The programme begins with a one-month intensive upgrade of clinical skills (including night calls). Thereafter, the trainee will spend 50% of the time providing clinical care. When assigned to the obstetric anaesthesia service, the trainee will both provide direct clinical care, as well as instruct and guide residents assigned to the obstetric anaesthesia service. The women’s division is also responsible for anaesthesia in gynaecology, oncology and urology patients. Other clinical responsibilities will include assignment to the general operating suites one day per week.

All trainees are involved in the teaching mission within the department by participating in the Mortality and Morbidity conferences and weekly journal club. Clinical teaching includes instruction in the techniques of labour analgesia and operative anaesthesia as well as the more subtle understanding of how to manage the provision of anaesthetic services in a busy labour ward. Didactic teaching includes presentation at departmental journal club and organising and participating in weekly resident and student discussions of obstetric anaesthesia topics.

Trainees are expected to actively participate in ongoing projects. In addition, trainees will design and carry out their own research projects with the support and guidance of members of the section of obstetric anaesthesia. Trainees are encouraged to attend local and international conferences to present abstracts and lectures; funds made available to achieve this.

II Assessment and Evaluation

Aims of Assessment

Trainees are required to continually demonstrate the following six competencies throughout the programme:

(A) Patient Care

Pre-Operative Assessment

  • Undertake satisfactory preoperative assessment of the pregnant patient
  • Obtain informed consent for regional or general anesthesia for elective obstetric procedures
  • Demonstrates the ability to clearly explain and prepare an obstetric patient for surgery
  • Explain appropriate fasting time
  • Explain the rationale and prescribe appropriate premedications to minimise the consequences of pulmonary aspiration

Peri-Operative Care

  • Adequate preparation for the conduct of a safe regional or general anaesthetic, including machine and equipment checks and availability of emergency/resuscitative drugs to manage an obstetric patient
  • Demonstrates the use of techniques to avoid aorto-caval compression
  • Demonstrates the ability to provide spinal anaesthesia for caesarean section under direct supervision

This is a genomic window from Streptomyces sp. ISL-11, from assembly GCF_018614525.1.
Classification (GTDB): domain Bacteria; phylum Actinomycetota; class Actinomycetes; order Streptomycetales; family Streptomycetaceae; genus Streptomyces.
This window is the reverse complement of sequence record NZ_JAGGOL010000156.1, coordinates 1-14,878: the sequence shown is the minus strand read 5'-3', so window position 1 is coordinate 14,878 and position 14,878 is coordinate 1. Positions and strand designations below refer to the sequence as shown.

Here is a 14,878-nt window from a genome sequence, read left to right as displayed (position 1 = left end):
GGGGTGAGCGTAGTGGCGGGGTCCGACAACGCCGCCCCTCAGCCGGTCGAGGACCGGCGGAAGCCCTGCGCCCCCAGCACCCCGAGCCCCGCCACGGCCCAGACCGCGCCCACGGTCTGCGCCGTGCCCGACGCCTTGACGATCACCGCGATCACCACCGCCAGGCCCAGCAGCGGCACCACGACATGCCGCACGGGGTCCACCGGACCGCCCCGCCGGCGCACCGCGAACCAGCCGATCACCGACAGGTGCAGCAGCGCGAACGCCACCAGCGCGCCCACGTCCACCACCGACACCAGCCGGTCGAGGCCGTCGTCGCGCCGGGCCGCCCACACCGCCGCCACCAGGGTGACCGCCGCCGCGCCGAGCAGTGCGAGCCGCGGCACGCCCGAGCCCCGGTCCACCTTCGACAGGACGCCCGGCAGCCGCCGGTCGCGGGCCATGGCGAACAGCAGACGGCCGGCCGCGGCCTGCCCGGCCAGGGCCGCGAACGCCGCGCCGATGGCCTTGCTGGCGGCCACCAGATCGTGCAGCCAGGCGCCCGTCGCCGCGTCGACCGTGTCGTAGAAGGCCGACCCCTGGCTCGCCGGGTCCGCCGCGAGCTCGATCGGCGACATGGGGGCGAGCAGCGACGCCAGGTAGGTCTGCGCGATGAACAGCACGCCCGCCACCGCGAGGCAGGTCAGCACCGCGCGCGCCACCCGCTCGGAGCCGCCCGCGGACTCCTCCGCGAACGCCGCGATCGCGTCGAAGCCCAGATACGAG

• Demonstrates the ability to provide general anaesthesia for caesarean section under direct supervision
  • Demonstrates the ability to provide anaesthetic care for parturient undergoing non-obstetric surgery under direct supervision
  • Observe a combined spinal anaesthetic for labour or instrumental delivery
  • Practical experience in central neuraxial blocks on the epidural part-task trainer
  • Demonstrates satisfactory assessment of pregnant woman presenting for anaesthesia/analgesia including those with concurrent disease
  • Demonstrates ability to communicate a balanced view of the advantages, disadvantages, risks and benefits of various forms of analgesia and anaesthesia appropriate to individual patients
  • Demonstrates the ability to choose the most appropriate regional technique for an operative delivery and justify the decision
  • Formulate an appropriate anaesthetic/analgesic plan after discussion with supervising faculty
  • Explore and address patients’ and relatives’ concerns

Specific Anaesthetic Management Skills

  • Optimise maternal safety and foetal well-being
  • Demonstrates the ability to provide intra-uterine resuscitation for the “at risk” foetus Demonstrates the appropriate use of CSE, sub-arachnoid, and epidural analgesia for labour or instrumental delivery 
  • Demonstrates the ability to convert epidural analgesia to epidural anaesthesia for surgical intervention
  • Demonstrates the ability to manage complications of regional block including:
    • Inadequate/failed block
    • Hypotension
    • High/total spinal block
    • Systemic local anesthetic toxicity